Apart from this wish, even if he still does not move from the spot, his life’s troublesome way is perhaps spent in useless sufferings, for we are speaking of those who suffer essentially, not of those who have the consolation that their sufferings are for the benefit of a good cause, for the benefit of others. It was bound to be thus – the journey to the foreign country was not long; in one moment he was there, there in that strange country where the suffering ones meet, but not those who have ceased to grieve, not those whose tears eternity cannot wipe away, for as an old devotional book so simply and movingly says, “How can God dry your tears in the next world if you have not wept?” Perhaps someone else comes in a different way, but to the same place.”
Søren Kierkegaard, Upbuilding Discourses in Various Spirits, Hong 1993 p. 102-103
Kierkegaard would argue that a divine command from God transcends ethics. This means that God does not create human morality, that it is up to individuals to create morals and values. A religious person must be prepared for a command from God that would take precedence over all moral and even rational obligations. Kierkegaard called this event a teleological suspension of the ethical. Abraham, in the story, chose to obey God unconditionally and take his son, Isaac, up onto the mountain to sacrifice Isaac to God at God’s command, and was rewarded for this obedience and trust with his son’s life, given an alternative sacrifice and earned the title of Father of Faith. Abraham transcended ethics and leaped into faith.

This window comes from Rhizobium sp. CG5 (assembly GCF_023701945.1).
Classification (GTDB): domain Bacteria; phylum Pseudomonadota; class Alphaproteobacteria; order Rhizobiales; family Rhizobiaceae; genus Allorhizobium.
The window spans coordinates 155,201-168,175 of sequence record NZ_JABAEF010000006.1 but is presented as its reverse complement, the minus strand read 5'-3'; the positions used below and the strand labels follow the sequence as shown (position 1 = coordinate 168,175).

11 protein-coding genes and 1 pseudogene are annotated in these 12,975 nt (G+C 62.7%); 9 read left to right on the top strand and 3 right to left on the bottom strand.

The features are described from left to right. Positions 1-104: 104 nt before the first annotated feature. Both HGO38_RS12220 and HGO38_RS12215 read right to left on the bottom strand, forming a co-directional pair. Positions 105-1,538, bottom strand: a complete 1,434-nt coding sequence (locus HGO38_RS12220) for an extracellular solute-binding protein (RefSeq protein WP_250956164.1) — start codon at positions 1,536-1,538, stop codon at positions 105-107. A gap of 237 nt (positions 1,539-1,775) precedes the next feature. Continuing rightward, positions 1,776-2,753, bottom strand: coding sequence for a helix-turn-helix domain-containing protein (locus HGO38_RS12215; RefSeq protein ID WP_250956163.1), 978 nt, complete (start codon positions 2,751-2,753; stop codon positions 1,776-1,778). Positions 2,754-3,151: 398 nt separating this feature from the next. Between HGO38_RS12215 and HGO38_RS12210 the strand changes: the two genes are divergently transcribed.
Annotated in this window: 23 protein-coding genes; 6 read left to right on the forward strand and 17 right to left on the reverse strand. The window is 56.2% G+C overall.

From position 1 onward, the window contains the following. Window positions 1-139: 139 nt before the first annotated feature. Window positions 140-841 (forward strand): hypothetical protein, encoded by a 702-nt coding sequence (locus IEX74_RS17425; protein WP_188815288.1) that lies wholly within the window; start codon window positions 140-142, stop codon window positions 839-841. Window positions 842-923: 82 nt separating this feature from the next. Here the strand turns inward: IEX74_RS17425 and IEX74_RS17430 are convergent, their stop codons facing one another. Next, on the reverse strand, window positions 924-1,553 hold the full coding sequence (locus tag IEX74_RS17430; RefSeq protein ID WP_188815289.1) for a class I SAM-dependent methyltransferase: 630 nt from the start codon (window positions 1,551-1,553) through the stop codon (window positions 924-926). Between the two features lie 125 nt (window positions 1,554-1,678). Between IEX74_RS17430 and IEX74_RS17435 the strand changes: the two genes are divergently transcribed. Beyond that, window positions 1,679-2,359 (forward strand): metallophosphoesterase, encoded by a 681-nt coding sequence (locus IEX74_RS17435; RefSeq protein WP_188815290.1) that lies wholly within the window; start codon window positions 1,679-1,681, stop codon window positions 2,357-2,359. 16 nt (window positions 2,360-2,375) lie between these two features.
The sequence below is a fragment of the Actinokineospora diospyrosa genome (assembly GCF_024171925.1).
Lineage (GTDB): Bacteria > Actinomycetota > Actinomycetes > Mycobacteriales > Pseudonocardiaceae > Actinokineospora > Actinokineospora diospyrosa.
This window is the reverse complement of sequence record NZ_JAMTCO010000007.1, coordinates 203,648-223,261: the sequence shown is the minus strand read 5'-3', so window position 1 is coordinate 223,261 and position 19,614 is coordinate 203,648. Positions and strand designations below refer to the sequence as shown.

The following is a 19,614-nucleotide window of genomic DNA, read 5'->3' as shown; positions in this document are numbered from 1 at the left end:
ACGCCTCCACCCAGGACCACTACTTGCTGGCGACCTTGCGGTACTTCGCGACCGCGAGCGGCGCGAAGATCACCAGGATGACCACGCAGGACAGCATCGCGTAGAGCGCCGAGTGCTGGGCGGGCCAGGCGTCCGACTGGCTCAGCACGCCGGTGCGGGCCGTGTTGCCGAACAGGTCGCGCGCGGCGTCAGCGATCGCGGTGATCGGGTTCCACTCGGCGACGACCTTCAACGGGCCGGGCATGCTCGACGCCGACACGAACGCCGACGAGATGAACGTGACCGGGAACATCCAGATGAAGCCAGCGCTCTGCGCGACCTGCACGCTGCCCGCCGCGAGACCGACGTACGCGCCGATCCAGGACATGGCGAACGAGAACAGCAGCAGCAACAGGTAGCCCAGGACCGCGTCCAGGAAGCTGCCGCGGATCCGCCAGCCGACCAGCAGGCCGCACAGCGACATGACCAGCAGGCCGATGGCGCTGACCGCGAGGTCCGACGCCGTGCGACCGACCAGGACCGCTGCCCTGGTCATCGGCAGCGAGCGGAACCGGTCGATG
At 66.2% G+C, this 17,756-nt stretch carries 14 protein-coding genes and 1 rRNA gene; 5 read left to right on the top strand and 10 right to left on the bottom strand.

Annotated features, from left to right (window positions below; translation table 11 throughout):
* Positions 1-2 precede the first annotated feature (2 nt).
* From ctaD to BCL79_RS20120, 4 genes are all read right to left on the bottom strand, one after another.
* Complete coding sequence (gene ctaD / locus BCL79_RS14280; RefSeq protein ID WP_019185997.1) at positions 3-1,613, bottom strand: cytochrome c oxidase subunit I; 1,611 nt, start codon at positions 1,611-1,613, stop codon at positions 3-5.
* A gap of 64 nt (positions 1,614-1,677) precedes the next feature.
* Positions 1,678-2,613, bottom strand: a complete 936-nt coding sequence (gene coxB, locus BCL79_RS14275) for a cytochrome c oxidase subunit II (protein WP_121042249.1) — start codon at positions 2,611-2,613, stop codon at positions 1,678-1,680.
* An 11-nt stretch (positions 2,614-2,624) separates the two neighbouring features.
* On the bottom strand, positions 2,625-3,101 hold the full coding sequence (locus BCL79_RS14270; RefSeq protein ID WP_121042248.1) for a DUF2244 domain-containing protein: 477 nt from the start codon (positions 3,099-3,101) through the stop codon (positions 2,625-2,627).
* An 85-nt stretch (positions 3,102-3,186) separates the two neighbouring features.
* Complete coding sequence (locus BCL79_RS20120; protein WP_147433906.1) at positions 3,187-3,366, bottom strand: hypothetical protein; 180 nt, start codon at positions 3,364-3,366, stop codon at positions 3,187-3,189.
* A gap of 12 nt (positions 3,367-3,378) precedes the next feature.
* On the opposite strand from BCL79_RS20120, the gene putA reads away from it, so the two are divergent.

But there is no good logical argument one can make to claim that morality ought to be or can be suspended in any given circumstance, or even ever. The choice to obey God unconditionally is a true existential ‘either/or’ decision faced by every individual. Either one chooses to live in faith (the religious stage) or to live ethically (the ethical stage). He clearly advocates for choosing the Religious Stage of living as the ultimate goal.
Kierkegaard, Søren . Concluding Unscientific Postscript to Philosophical Fragments. Translated by Edna H Hong and Howard V Hong, Princeton University Press, 1992.
Kierkegaard, Søren. Fear and Trembling. Edited and translated by Howard V and Edna H Hong, Princeton University Press, 1983
Kierkegaard, Søren. Upbuilding Discourses in Various Spirits. Translated by Edna H Hong and Howard V Hong, Princeton University Press, 1990.